District seeks mediation with Salem-Keizer teacher union as budget shortfall looms

Salem-Keizer School District leaders are seeking state mediation to help resolve negotiations with its teacher union, saying the two sides’ proposals remain over $50 million apart on compensation after months of bargaining.

Superintendent Andrea Castañeda announced the step Tuesday in a news conference. Her decision was prompted by the union’s Sept. 18 proposal for a 13.5% raise in the first year and 12.5% raise in the second year of the two-year contract, which district leaders say would cost $74.4 million over two years.

District leaders have proposed a 3.5% increase and other targeted increases which would cost $20 million over two years.

“We need some additional support and resources to help move bargaining forward in a way that is fair, that is competitive and is also financially sustainable for the district,” Castañeda said.

The Salem-Keizer Education Association represents about 2,000 district teachers and other licensed employees, like school counselors and occupational therapists. Union leaders have been bargaining with district leaders for a two-year contract since April.

Tyler Scialo-Lakeberg, president of the Salem-Keizer Education Association, said she was surprised by the request for mediation Tuesday and that it raised transparency concerns.

“We believe this is very premature. We’ve been making steady progress. We still have a long ways to go and there are many articles the district has yet to even respond to,” she said.

After 150 days of bargaining, either a government body or public employee union can request mediation unilaterally.

Bargaining between the teacher union and district has been public for the first time this year, meaning anyone can observe as representatives from both sides negotiate. Scialo-Lakeberg said a mediation process would be closed, preventing teachers from observing in detail.

“We have been engaging our members a lot. We really believe in transparency and open dialogue and this is going to stop some of that,” she said.

The move toward mediation is a significant step for a district that has historically had good relationships with its union. Salem-Keizer last went to mediation during 2005 contract negotiations, according to records of the state Employee Relations Board, and has never had a teacher strike in the board’s recorded history.

Castañeda said mediation is necessary as the district stares down a projected budget deficit of at least $38 million in 2024. That deficit is based on the district’s most recent offers to its two employee unions and would increase if further pay increases are bargained.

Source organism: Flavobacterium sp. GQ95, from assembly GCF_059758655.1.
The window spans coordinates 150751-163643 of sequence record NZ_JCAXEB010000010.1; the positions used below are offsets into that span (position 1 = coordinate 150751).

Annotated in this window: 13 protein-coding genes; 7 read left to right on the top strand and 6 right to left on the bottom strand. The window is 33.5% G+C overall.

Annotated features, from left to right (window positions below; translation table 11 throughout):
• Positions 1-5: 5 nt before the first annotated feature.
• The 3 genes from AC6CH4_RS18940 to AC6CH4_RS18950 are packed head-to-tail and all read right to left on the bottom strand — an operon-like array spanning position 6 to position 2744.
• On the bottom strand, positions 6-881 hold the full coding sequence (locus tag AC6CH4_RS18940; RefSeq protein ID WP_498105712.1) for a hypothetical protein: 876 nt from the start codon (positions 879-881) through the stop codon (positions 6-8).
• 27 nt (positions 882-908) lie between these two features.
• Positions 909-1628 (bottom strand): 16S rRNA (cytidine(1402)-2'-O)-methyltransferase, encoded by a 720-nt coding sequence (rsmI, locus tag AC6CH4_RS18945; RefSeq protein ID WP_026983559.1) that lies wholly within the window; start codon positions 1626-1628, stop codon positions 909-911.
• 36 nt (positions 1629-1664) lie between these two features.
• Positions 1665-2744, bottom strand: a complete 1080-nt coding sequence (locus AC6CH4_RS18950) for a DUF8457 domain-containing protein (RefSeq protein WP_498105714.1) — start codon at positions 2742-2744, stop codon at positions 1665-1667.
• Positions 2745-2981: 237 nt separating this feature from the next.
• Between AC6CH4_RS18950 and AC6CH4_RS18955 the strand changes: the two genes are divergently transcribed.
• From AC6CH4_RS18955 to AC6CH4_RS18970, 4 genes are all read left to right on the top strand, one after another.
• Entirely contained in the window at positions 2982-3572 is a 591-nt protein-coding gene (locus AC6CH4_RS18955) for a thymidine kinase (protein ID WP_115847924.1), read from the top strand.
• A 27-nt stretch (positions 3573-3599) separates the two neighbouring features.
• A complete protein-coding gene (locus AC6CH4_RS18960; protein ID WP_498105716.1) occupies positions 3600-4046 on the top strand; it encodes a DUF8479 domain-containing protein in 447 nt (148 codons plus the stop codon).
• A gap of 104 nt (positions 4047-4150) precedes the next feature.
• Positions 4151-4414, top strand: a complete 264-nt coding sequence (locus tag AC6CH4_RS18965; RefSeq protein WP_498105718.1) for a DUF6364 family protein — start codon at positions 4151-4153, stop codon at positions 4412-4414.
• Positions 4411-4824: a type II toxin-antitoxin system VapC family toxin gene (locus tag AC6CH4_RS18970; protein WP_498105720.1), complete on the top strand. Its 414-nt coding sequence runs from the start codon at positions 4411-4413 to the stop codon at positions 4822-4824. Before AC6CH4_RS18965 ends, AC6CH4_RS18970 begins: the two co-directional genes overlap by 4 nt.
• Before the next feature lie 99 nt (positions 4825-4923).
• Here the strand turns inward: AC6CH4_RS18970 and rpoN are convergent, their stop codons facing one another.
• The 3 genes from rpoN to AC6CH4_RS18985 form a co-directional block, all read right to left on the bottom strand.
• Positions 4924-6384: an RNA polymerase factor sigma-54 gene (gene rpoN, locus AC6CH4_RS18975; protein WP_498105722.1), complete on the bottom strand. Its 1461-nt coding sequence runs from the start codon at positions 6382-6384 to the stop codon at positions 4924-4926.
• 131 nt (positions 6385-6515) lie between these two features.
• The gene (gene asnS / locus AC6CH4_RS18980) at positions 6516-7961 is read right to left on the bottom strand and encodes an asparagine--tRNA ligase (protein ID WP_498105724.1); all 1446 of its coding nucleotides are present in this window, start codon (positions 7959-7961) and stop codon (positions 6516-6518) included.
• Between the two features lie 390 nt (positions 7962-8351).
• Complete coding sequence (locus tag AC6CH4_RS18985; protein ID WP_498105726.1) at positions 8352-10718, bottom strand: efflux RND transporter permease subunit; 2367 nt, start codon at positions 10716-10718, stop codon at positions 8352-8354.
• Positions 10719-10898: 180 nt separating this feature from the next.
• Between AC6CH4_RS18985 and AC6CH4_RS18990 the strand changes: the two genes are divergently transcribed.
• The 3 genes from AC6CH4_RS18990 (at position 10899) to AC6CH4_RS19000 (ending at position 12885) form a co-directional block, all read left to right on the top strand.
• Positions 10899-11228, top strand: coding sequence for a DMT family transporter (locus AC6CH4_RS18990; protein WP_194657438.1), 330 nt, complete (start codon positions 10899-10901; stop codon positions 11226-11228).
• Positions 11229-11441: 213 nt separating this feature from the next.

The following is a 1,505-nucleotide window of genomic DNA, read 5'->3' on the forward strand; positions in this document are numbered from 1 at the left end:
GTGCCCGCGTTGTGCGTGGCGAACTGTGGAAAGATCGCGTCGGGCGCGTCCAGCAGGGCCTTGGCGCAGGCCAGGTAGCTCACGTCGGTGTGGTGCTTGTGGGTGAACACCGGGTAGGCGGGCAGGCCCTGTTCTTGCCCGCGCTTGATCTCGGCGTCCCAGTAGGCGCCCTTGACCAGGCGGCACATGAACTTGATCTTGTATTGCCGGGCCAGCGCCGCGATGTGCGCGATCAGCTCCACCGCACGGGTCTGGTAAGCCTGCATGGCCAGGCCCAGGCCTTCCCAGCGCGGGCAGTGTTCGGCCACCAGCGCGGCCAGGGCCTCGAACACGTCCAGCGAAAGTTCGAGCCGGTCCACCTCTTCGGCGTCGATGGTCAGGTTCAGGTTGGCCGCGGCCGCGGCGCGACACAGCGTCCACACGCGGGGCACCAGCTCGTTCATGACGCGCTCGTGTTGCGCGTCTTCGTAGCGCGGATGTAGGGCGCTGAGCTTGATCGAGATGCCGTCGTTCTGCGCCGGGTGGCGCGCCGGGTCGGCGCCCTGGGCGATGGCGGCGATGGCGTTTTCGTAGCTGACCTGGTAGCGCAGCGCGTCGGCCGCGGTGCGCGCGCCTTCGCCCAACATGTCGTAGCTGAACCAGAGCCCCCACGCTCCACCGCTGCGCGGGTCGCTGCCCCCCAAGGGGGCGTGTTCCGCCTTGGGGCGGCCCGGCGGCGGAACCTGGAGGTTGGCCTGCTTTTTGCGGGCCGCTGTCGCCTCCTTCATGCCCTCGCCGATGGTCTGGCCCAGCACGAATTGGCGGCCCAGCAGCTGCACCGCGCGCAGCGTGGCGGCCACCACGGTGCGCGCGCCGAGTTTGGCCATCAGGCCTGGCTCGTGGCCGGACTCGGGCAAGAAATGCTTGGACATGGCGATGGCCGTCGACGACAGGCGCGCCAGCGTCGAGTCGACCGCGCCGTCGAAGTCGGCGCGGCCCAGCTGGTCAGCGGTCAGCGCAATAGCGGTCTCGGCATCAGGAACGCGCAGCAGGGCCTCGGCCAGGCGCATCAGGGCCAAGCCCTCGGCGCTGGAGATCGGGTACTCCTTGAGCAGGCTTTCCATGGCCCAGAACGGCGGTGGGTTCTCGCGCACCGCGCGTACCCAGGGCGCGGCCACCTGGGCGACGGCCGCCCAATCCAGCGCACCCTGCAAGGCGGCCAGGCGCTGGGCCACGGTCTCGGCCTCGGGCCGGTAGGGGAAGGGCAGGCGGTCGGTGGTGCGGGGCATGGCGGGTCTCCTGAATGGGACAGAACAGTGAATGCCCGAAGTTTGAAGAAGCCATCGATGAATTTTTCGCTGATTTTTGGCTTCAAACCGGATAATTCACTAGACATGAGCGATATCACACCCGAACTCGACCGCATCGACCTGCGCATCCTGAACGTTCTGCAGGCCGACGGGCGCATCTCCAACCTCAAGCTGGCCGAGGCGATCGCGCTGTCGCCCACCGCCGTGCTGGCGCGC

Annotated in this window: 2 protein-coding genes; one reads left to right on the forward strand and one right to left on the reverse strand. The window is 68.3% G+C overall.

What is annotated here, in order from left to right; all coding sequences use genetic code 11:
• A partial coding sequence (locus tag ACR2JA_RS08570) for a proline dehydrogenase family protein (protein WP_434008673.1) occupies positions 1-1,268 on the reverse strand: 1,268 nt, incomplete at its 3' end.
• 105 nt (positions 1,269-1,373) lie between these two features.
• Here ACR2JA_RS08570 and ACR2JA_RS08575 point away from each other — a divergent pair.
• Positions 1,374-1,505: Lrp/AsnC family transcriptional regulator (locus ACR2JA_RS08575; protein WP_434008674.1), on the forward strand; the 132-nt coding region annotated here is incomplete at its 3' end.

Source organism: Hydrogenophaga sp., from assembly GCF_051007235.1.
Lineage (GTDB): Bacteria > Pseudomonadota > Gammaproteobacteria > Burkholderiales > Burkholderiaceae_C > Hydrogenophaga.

Castañeda took over as superintendent July 1, after bargaining was underway.

“It is our absolute goal that mediation is successful,” Castañeda said. “I know it can be because we all want the same things.”

A starting teacher with a bachelor’s degree is currently paid $45,478, according to the district salary schedule, while a teacher with 10 years of experience and a master’s degree would be paid $69,130, according to the salary schedule. The teacher pay scale tops out at $89,512 after 16 years of experience.

Scialo-Lakeberg previously said the large increases are necessary to keep up with rising cost of living, and has criticized the district spending money on raises for principals, supervisors and top administrators last year.

District administrators, including principals, received a 7.85% pay increase last year, a one-time adjustment intended to bring them closer to market rates. Some top cabinet members got raises of 10% or more.

Castañeda said those raises cost the district about $2 million, which would not make a significant dent in the gap between the district and teacher union proposals. She called the idea that administrative cuts could make up the gap “mathematically flawed and philosophically inconsistent.”

“Administrators also deserve fair and competitive wages. Our bargaining and our budgeting process is not the mechanism to effectuate income redistribution. It’s a way to maintain a competitive workforce. And our job is to have great people in every seat,” Castañeda said.

Neighboring districts have settled contracts over the past year with higher wage increases.

The Woodburn teachers in April settled a contract with a 7.75% pay raise for the 2022-23 school year, and 5% for the two years after.

In southwest Washington, Camas teachers settled a contract Sept. 7 following a week-long strike with a 6.4% raise. Evergreen teachers settled for a 6.6% raise Sept. 10 after a strike.

Portland teachers are now in a 30-day “cooling off” period after reaching a bargaining impasse with Portland Public Schools. The district has offered teachers a 4% annual raise.

Portland teachers requested mediation in June and declared an impasse in mid-September, potentially setting the stage for a strike.

Salem-Keizer’s request for mediation goes to the state Employment Relations Board, which will assign a mediator.

The board generally tries to schedule mediation about three weeks after receiving a request to allow time to speak to parties and review bargaining to date, said Janet Gillman, state conciliator with the board. She said the timeline depends on the availability of mediators.

Contact reporter Rachel Alexander: [email protected] or 503-575-1241.

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Rachel Alexander is Salem Reporter’s managing editor. She joined Salem Reporter when it was founded in 2018 and covers city news, education, nonprofits and a little bit of everything else. She’s been a journalist in Oregon and Washington for a decade. Outside of work, she’s a skater and board member with Salem’s Cherry City Roller Derby and can often be found with her nose buried in a book.